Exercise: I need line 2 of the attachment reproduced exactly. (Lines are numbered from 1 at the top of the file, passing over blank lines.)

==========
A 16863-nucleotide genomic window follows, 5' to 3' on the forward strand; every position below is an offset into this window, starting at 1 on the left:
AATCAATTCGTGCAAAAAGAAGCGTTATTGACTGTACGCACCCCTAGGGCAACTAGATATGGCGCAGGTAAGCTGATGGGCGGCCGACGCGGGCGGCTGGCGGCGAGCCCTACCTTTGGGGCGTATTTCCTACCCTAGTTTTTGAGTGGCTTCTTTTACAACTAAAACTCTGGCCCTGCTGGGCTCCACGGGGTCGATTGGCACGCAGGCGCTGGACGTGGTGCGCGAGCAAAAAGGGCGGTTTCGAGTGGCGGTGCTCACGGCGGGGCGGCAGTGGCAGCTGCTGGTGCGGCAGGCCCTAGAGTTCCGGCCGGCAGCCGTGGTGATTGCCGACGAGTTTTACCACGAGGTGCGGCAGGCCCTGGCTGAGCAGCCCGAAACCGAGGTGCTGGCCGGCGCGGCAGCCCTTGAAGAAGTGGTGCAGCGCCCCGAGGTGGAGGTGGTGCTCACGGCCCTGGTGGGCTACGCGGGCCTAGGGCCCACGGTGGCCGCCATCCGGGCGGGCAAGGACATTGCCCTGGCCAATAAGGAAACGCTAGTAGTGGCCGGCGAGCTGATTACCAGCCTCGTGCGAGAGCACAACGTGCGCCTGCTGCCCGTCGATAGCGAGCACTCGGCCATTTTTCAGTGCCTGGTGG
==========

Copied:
AATCAATTCGTGCAAAAAGAAGCGTTATTGACTGTACGCACCCCTAGGGCAACTAGATATGGCGCAGGTAAGCTGATGGGCGGCCGACGCGGGCGGCTGGCGGCGAGCCCTACCTTTGGGGCGTATTTCCTACCCTAGTTTTTGAGTGGCTTCTTTTACAACTAAAACTCTGGCCCTGCTGGGCTCCACGGGGTCGATTGGCACGCAGGCGCTGGACGTGGTGCGCGAGCAAAAAGGGCGGTTTCGAGTGGCGGTGCTCACGGCGGGGCGGCAGTGGCAGCTGCTGGTGCGGCAGGCCCTAGAGTTCCGGCCGGCAGCCGTGGTGATTGCCGACGAGTTTTACCACGAGGTGCGGCAGGCCCTGGCTGAGCAGCCCGAAACCGAGGTGCTGGCCGGCGCGGCAGCCCTTGAAGAAGTGGTGCAGCGCCCCGAGGTGGAGGTGGTGCTCACGGCCCTGGTGGGCTACGCGGGCCTAGGGCCCACGGTGGCCGCCATCCGGGCGGGCAAGGACATTGCCCTGGCCAATAAGGAAACGCTAGTAGTGGCCGGCGAGCTGATTACCAGCCTCGTGCGAGAGCACAACGTGCGCCTGCTGCCCGTCGATAGCGAGCACTCGGCCATTTTTCAGTGCCTGGTGG